A program entitled “Sparkling of Life & Music is performed in this large tank four or five times a day. The program uses 360-degree panoramic projection mapping on the walls and ceilings of the viewing area along with powerful acoustics highlighting the movements of the sardines and other fish in the tank.

▲ The content of the program is regularly changed, so it can be enjoyed many times
▲ The 360-degree large panoramic projection mapping is also projected regularly once every ten minutes or so in addition to when the program is held.

Even the writer, who lives in Tohoku and is familiar with the Sanriku sea, was amazed to see that it was such a rich ecosystem when he viewed the many life forms in the large tank.

See Different Perspectives of the Sea Around Tohoku at the Miyagi Aquarium

There is more to the Seas of Japan zone. Beyond the huge Sparkling of Life tank, three exhibitions display themes of the sea around Kitasanriku. First is the Oyashio Cold Current tank, which exhibits unique creatures that live in the cold sea.

▲ It is surprising that there are many colorful creatures in the cold sea, such as crimson anemones and Brown hakeling

Next, we went to the Irodori Sea of Seaweed section featuring seaweed that sways in the mineral-rich Sanriku sea. Reproduced is a scene depicting abundant seaweed on which sea urchin, abalone, and other animals feed. In addition, it introduces the free-diving fishing that has been practiced in this area since olden times.

▲ Irodori Kaiso no Umi [Colorful Seaweed Sea] has a mixture of cold sea and warm sea kelp
▲ At Irodori Kaiso no Umi [Colorful Seaweed Sea] you look through an opening in the panel and your face is reflected by a mirror in the face mask of a woman diver. From another opening you can take a photo with your smartphone or camera.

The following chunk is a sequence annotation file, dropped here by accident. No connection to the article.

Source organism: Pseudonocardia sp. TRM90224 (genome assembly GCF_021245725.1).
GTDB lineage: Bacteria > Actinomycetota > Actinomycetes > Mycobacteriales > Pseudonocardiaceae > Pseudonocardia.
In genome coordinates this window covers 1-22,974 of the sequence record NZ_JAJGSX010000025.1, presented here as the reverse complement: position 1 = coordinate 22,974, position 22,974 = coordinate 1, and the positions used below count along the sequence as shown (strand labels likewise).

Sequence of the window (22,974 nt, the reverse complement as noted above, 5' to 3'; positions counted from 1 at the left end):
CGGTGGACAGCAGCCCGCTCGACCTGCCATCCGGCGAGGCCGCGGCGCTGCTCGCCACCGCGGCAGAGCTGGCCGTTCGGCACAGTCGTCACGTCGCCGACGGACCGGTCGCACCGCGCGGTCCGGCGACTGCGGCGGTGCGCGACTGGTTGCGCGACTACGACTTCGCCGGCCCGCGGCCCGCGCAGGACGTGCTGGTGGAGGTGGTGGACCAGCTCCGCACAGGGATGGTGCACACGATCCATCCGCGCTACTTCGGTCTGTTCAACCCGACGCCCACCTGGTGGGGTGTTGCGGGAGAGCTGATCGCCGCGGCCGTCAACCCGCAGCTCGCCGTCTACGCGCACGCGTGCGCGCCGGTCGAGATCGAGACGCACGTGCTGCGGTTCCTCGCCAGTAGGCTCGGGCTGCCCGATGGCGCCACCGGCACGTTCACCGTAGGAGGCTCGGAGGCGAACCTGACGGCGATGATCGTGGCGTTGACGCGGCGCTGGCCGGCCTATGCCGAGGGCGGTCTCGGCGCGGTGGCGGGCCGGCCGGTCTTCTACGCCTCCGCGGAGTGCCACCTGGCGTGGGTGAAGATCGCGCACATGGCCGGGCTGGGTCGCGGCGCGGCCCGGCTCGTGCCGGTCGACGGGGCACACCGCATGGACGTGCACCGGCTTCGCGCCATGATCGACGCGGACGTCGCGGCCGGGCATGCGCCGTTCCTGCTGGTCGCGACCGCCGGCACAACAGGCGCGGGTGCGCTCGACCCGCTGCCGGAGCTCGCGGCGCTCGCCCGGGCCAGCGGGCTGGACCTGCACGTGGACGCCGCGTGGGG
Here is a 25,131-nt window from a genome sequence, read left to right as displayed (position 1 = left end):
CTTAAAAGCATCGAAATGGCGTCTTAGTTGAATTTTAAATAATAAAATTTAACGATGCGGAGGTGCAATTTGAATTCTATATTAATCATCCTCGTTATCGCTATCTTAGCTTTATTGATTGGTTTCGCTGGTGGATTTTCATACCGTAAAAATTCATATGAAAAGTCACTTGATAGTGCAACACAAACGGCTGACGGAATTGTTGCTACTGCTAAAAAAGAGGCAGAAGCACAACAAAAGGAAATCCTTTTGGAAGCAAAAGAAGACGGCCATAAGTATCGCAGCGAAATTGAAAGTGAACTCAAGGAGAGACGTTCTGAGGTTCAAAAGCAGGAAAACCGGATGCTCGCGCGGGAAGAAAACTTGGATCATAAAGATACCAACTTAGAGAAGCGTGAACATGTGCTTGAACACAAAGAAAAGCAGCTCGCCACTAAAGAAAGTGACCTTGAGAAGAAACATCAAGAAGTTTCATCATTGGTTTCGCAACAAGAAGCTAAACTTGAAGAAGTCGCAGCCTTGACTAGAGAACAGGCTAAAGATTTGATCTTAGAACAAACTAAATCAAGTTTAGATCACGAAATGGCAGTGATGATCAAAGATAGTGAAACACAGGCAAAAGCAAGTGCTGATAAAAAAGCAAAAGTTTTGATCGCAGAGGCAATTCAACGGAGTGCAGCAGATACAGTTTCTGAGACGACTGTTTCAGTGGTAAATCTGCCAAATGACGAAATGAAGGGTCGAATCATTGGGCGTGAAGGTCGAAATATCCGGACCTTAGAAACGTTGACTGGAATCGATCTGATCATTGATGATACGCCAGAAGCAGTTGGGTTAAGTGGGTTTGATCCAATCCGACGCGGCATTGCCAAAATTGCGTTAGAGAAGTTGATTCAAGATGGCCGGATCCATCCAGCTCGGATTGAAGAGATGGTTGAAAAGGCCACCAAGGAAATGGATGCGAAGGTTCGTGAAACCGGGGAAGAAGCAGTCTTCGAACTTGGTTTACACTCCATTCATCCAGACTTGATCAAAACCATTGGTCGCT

The Tairyo Great Fish section depicts the Sanriku sea in which more than 200 fish species are caught by various fishing methods.

▲ The Tairyo Takara no Umi [Bountiful Sea of Large Hauls], where coho salmon, Pacific cod, and chub mackerel are on display also includes panel displays made in collaboration with fisheries officials in the prefecture.

After that, there are other displays highlighting aspects of the seas around Tohoku, such as the Naiwan Sea of Blessing section that introduces inlets such as Matsushima Bay, where the aquaculture industry flourishes; the Amamo Sea Cradle, a recreation of the ecosystem of the eelgrass nursery (seagrass bed habitat) where hatched juveniles grow; and the Higate Cultivating Sea Life tank that shows the richness of the tidal flats where abundant microorganisms gather and become a paradise of life.

▲ Oysters are a famous product of Sanriku. In Naiwan Megumi no Umi [Inner Bay - Sea of Bounty], the ecosystem of oyster culture has been recreated; strands of rope hanging from rafts to which oysters are attached also provide hiding places for fish.
▲ There is also a "Picture Amamorium" that lets you scan pictures of fish you painted and then shows them swimming in the Amamo Umi no Yurikago [Amamo Seaweed Cradle].
▲ At Higate Cultivating Sea Life, you can crawl beneath the tanks to observe them. It is just like playing in a maze.

After viewing these and other exhibitions, go outside to the last exhibition on the first floor. This is the "Hirose River, the Source of Sea" that uses the environment of the Hirose River, which flows through Sendai for its motif.

You can see fish that can be caught in the Hirose River, such as carp, silver crucian carp, big-scaled redfin, sweetfish, masu salmon, and char.

▲ You can buy carp bait (100 yen including tax) in a vending machine for feeding the carp which approach to be fed
▲ It is easy to overlook the Japanese squirrels in the ceiling of this exhibition area. If you look up you can seem them scurrying around overhead. Recommended in the morning!

These exhibitions of living creatures and introductions of facets of the fishery industry, such as diving and aquaculture, enable us to know the close relationship between nature and human activities.

Dolphins and Sea Lions Perform at Tohoku's Largest Aquatic Stadium!

Dolphins and Sea Lions Perform at Tohoku's Largest Aquatic Stadium!
▲ The Umino-Mori Stadium has tiered seating and can seat about 1,000 people.